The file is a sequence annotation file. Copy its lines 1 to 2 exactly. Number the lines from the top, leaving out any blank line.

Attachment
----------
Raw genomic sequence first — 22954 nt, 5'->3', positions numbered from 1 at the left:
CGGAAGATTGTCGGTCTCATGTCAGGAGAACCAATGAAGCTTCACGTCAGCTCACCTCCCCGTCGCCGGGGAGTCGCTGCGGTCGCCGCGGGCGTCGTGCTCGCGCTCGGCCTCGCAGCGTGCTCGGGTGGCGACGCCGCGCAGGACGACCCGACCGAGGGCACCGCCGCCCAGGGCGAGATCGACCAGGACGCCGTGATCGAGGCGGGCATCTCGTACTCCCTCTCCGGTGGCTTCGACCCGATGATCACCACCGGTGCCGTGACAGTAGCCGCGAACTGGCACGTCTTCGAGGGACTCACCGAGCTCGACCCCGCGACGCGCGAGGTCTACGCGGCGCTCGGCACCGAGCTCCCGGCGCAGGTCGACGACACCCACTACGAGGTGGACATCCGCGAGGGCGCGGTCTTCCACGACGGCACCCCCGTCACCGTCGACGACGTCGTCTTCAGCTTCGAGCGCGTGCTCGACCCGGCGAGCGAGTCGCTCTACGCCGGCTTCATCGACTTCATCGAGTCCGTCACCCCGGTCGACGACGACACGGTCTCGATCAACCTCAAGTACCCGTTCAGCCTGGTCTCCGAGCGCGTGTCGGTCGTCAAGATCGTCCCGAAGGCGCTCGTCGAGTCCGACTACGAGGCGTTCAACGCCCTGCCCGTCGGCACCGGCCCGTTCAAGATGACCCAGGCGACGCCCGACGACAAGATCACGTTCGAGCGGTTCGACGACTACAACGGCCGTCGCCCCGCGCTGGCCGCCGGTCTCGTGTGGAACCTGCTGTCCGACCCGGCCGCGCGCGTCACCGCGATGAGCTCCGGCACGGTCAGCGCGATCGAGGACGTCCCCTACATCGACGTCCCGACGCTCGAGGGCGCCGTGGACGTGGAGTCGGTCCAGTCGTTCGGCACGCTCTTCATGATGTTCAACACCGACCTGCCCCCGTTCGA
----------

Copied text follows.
Raw genomic sequence first — 22954 nt, 5'->3', positions numbered from 1 at the left:
CGGAAGATTGTCGGTCTCATGTCAGGAGAACCAATGAAGCTTCACGTCAGCTCACCTCCCCGTCGCCGGGGAGTCGCTGCGGTCGCCGCGGGCGTCGTGCTCGCGCTCGGCCTCGCAGCGTGCTCGGGTGGCGACGCCGCGCAGGACGACCCGACCGAGGGCACCGCCGCCCAGGGCGAGATCGACCAGGACGCCGTGATCGAGGCGGGCATCTCGTACTCCCTCTCCGGTGGCTTCGACCCGATGATCACCACCGGTGCCGTGACAGTAGCCGCGAACTGGCACGTCTTCGAGGGACTCACCGAGCTCGACCCCGCGACGCGCGAGGTCTACGCGGCGCTCGGCACCGAGCTCCCGGCGCAGGTCGACGACACCCACTACGAGGTGGACATCCGCGAGGGCGCGGTCTTCCACGACGGCACCCCCGTCACCGTCGACGACGTCGTCTTCAGCTTCGAGCGCGTGCTCGACCCGGCGAGCGAGTCGCTCTACGCCGGCTTCATCGACTTCATCGAGTCCGTCACCCCGGTCGACGACGACACGGTCTCGATCAACCTCAAGTACCCGTTCAGCCTGGTCTCCGAGCGCGTGTCGGTCGTCAAGATCGTCCCGAAGGCGCTCGTCGAGTCCGACTACGAGGCGTTCAACGCCCTGCCCGTCGGCACCGGCCCGTTCAAGATGACCCAGGCGACGCCCGACGACAAGATCACGTTCGAGCGGTTCGACGACTACAACGGCCGTCGCCCCGCGCTGGCCGCCGGTCTCGTGTGGAACCTGCTGTCCGACCCGGCCGCGCGCGTCACCGCGATGAGCTCCGGCACGGTCAGCGCGATCGAGGACGTCCCCTACATCGACGTCCCGACGCTCGAGGGCGCCGTGGACGTGGAGTCGGTCCAGTCGTTCGGCACGCTCTTCATGATGTTCAACACCGACCTGCCCCCGTTCGA